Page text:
- ISCM – International Society for Contemporary Music
- JMI – Jeunesses Musicales International
- Julie’s Bicycle
- Live DMA – European network for live music venues, clubs and festivals
- Liveurope – the live music platform for new European talent NAMM – National Association of Music Merchants Opera Europa
- Pearle* – Live Performance Europe
- REMA – Early Music in Europe
- WFIMC – World Federation of International Music Competitions YOUROPE – The European Festival Association
National Music Organisations
- A.R.T.E.- Asociación de Representantes Técnicos del Espectáculo, Spain ACCESS, Spain
- Aktionsnetzwerk Nachhaltigkeit, Germany
- AMEC Metropolitana, Portugal
- Asociación Cultural Reyes Bartlet, Spain
- Associazione Emiliano Romagnola Cori, Italy
- Austrian Music Council, Austria
- Circuito, Portugal
- Cyprus Symphony Orchestra Foundation, Cyprus
- Dansk Live, Denmark
- Estonian Music Council, Estonia
- Federació Catalana de Societats Musicals, Spain
- Federació Catalana d’Entitats Corals, Spain
- Festival Folofest, Portugal
- Festival Internacional de Música da Primavera de Viseu, Portugal GMCL – Grupo de Música Contemporânea de Lisboa, Portugal Hungarian Music Council, Hungary
- Incorporated Society of Musicians, United Kingdom István Vántus Society, Hungary Latvian National Music Council, Latvia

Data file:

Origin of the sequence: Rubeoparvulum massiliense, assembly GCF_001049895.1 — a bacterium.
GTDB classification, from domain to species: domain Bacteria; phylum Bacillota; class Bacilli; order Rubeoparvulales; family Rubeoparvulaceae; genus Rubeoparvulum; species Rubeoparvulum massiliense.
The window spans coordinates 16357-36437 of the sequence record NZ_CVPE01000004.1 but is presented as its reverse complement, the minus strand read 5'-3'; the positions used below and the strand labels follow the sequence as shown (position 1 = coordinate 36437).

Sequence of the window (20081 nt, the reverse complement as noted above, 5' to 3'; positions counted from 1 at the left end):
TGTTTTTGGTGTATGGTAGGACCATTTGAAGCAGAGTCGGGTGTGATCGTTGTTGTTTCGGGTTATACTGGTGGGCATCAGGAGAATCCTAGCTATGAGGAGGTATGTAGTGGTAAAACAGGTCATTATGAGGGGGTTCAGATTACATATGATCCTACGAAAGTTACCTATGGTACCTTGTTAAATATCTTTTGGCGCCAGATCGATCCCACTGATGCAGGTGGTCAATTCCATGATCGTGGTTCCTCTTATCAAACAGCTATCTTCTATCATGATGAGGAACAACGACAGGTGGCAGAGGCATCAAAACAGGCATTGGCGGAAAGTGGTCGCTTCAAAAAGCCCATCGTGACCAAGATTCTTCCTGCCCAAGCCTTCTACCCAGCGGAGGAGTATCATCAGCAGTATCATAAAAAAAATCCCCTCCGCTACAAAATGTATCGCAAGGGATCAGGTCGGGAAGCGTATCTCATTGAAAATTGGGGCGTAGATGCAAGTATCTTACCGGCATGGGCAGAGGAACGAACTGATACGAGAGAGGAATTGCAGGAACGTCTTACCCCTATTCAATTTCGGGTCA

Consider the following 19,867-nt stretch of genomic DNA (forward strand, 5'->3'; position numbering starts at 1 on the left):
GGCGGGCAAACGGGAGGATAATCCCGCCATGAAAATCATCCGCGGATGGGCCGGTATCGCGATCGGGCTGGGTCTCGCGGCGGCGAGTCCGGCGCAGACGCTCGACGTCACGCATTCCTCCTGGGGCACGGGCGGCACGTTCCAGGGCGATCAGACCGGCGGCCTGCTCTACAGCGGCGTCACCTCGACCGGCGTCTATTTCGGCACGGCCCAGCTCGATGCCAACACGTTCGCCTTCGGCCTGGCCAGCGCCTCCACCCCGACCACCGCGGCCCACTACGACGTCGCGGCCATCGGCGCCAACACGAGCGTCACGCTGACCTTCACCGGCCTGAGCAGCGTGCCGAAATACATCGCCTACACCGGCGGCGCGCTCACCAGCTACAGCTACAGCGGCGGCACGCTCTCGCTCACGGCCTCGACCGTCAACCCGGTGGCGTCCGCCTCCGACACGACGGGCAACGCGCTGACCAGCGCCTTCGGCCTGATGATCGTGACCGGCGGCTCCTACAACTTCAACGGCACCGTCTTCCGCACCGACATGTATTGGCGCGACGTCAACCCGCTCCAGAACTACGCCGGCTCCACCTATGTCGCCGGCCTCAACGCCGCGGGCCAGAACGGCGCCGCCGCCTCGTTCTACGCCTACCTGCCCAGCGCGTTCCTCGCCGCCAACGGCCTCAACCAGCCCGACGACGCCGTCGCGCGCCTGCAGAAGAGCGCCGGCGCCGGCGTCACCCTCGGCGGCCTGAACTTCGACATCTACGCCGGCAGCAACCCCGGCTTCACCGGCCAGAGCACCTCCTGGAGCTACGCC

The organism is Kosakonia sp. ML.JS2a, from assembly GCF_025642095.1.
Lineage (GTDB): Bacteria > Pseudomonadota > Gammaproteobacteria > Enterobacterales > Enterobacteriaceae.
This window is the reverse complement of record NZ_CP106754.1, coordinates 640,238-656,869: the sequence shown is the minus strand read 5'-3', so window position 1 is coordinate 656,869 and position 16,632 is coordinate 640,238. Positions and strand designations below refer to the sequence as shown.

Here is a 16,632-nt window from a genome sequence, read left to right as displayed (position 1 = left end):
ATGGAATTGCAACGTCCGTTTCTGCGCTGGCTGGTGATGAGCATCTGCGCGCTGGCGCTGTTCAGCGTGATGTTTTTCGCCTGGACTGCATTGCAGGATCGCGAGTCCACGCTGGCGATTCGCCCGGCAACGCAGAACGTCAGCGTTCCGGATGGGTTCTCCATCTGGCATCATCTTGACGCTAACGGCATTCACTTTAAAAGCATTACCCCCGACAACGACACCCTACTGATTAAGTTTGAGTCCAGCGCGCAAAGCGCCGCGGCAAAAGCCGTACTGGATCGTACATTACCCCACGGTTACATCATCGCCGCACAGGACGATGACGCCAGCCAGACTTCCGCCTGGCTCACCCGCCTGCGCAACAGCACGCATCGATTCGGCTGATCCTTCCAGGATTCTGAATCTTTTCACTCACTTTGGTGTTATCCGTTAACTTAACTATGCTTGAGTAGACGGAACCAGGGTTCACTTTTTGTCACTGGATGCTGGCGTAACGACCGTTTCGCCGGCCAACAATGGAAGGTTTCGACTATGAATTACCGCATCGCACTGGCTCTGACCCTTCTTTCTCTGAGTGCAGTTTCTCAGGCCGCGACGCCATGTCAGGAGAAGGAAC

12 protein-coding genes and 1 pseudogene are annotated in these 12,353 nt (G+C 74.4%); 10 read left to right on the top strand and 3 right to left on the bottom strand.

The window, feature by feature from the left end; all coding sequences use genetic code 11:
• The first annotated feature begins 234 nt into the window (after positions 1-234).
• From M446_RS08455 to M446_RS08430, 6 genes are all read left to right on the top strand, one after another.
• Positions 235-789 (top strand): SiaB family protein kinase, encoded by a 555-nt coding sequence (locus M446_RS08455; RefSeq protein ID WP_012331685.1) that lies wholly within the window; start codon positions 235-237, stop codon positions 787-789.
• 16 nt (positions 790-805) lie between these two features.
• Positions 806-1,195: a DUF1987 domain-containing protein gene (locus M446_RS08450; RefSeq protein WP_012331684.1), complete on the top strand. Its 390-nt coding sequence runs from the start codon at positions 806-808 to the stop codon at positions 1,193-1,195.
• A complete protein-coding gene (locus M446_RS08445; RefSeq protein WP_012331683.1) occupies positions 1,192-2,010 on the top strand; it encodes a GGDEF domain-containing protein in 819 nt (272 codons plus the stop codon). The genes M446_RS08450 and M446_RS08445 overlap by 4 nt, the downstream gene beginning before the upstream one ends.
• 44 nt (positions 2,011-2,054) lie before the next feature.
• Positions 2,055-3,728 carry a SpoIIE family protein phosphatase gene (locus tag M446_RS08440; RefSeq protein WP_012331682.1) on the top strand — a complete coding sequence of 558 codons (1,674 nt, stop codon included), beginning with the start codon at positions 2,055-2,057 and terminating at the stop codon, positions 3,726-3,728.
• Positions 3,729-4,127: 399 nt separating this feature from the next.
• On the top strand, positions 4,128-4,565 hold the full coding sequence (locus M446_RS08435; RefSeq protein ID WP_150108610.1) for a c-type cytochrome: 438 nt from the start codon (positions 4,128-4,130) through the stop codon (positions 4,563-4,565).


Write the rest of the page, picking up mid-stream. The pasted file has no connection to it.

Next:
- Live Music Now Scotland, United Kingdom
- LiveFIN, Finland
- Making Music, United Kingdom
- Miso Music Portugal, Portugal
- MMF NL, The Netherlands
- Moviment Coral Català, Spain
- Music Innovation Hub, Italy
- Music Venue Trust, United Kingdom
- MUSICAMERA PRODUÇÕES, Portugal
- Night Economy Association of Lithuania, Lithuania
- Orquestra de Câmara Portuguesa – Associação Musical, Portugal Polish Music Council, Poland
- Portuguese Music Research & Information Centre, Portugal
- riZoma – Portuguese Platform for Intervention and Research in New Music, Portugal
- Scottish Music Centre, United Kingdom
- Sond’Ar-te Electric Ensemble, Portugal
- Swiss Music Council, Switzerland
- Trib’Art Association, Romania
- Unison – Croatia Music Alliance, Croatia
- VNPF – Dutch association music venues and festivals, The Netherlands